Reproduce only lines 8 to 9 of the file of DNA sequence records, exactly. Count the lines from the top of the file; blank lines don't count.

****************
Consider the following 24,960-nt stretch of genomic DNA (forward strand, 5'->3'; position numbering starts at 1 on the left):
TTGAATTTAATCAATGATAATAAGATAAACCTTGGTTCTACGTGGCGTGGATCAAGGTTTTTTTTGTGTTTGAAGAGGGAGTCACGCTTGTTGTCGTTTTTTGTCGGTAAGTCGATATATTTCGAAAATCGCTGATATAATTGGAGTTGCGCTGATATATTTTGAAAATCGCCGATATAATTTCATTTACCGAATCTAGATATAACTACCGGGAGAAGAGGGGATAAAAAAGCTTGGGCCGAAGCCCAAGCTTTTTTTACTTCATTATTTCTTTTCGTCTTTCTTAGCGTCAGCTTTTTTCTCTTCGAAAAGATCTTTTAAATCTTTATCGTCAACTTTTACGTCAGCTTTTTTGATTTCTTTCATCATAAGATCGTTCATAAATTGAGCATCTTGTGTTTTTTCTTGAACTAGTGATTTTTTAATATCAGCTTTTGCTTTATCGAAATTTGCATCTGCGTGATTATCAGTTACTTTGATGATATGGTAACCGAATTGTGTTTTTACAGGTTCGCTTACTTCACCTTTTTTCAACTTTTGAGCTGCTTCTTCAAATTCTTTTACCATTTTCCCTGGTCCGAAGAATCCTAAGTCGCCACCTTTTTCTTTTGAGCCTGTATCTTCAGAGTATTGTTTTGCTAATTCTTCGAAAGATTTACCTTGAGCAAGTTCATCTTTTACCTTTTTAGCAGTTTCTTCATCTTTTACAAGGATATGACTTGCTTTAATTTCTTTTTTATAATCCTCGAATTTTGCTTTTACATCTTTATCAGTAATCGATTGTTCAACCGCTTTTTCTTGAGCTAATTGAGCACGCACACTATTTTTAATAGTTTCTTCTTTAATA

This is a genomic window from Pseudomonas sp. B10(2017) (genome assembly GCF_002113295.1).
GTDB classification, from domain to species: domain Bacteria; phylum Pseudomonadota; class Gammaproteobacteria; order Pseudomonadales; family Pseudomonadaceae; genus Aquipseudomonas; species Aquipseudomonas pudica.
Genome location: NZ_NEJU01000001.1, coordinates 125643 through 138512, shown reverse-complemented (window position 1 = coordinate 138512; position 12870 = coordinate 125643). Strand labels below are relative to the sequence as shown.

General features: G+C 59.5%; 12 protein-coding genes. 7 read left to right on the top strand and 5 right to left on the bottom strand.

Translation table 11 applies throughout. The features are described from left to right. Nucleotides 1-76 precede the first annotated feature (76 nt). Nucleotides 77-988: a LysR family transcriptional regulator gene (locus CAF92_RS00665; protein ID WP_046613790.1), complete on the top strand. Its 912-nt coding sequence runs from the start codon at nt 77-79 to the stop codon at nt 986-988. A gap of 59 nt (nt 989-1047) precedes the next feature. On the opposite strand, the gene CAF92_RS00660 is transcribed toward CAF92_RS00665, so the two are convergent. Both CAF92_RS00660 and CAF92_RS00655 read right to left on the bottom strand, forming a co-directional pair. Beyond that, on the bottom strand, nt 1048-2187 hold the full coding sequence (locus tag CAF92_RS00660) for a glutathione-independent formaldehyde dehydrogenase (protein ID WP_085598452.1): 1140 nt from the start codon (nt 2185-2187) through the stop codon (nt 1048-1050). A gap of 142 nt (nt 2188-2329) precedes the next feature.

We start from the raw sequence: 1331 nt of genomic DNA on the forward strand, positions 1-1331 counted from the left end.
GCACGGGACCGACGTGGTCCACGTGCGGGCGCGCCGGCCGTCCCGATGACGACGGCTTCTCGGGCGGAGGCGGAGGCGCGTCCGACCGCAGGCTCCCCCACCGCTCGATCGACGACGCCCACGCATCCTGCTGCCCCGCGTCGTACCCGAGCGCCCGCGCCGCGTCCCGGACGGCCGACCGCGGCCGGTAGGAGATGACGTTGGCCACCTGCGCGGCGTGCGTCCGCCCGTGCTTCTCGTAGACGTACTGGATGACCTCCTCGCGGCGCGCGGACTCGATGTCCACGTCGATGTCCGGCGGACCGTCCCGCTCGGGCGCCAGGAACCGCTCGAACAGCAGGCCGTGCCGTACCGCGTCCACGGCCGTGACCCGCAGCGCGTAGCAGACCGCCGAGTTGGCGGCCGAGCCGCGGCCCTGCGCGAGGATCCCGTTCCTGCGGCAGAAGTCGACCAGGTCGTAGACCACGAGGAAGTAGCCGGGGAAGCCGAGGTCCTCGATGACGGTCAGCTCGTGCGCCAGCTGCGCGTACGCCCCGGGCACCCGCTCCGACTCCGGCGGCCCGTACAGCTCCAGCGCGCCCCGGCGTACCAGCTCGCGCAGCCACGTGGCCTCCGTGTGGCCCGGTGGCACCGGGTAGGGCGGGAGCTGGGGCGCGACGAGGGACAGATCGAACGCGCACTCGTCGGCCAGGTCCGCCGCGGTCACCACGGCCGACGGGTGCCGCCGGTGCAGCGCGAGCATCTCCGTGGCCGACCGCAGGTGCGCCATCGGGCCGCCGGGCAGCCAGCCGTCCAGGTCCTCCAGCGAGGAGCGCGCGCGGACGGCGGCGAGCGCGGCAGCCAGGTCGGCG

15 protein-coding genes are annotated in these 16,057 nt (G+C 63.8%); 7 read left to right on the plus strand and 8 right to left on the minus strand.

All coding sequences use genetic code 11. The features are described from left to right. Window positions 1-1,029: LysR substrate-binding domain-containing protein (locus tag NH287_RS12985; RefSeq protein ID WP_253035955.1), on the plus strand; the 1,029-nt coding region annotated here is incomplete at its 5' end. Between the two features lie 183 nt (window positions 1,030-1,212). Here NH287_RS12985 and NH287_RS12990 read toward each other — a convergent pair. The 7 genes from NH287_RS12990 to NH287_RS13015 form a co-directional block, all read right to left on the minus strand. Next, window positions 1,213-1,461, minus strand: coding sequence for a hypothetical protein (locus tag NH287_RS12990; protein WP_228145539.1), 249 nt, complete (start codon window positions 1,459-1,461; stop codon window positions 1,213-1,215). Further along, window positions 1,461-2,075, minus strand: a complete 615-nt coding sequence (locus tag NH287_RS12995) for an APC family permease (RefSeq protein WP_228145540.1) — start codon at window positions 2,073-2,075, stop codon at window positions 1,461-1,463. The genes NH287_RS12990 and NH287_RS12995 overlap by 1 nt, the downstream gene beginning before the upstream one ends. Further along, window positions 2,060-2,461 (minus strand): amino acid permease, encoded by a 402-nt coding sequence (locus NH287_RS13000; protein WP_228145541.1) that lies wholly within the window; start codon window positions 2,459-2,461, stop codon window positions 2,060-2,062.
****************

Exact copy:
We start from the raw sequence: 1331 nt of genomic DNA on the forward strand, positions 1-1331 counted from the left end.
GCACGGGACCGACGTGGTCCACGTGCGGGCGCGCCGGCCGTCCCGATGACGACGGCTTCTCGGGCGGAGGCGGAGGCGCGTCCGACCGCAGGCTCCCCCACCGCTCGATCGACGACGCCCACGCATCCTGCTGCCCCGCGTCGTACCCGAGCGCCCGCGCCGCGTCCCGGACGGCCGACCGCGGCCGGTAGGAGATGACGTTGGCCACCTGCGCGGCGTGCGTCCGCCCGTGCTTCTCGTAGACGTACTGGATGACCTCCTCGCGGCGCGCGGACTCGATGTCCACGTCGATGTCCGGCGGACCGTCCCGCTCGGGCGCCAGGAACCGCTCGAACAGCAGGCCGTGCCGTACCGCGTCCACGGCCGTGACCCGCAGCGCGTAGCAGACCGCCGAGTTGGCGGCCGAGCCGCGGCCCTGCGCGAGGATCCCGTTCCTGCGGCAGAAGTCGACCAGGTCGTAGACCACGAGGAAGTAGCCGGGGAAGCCGAGGTCCTCGATGACGGTCAGCTCGTGCGCCAGCTGCGCGTACGCCCCGGGCACCCGCTCCGACTCCGGCGGCCCGTACAGCTCCAGCGCGCCCCGGCGTACCAGCTCGCGCAGCCACGTGGCCTCCGTGTGGCCCGGTGGCACCGGGTAGGGCGGGAGCTGGGGCGCGACGAGGGACAGATCGAACGCGCACTCGTCGGCCAGGTCCGCCGCGGTCACCACGGCCGACGGGTGCCGCCGGTGCAGCGCGAGCATCTCCGTGGCCGACCGCAGGTGCGCCATCGGGCCGCCGGGCAGCCAGCCGTCCAGGTCCTCCAGCGAGGAGCGCGCGCGGACGGCGGCGAGCGCGGCAGCCAGGTCGGCG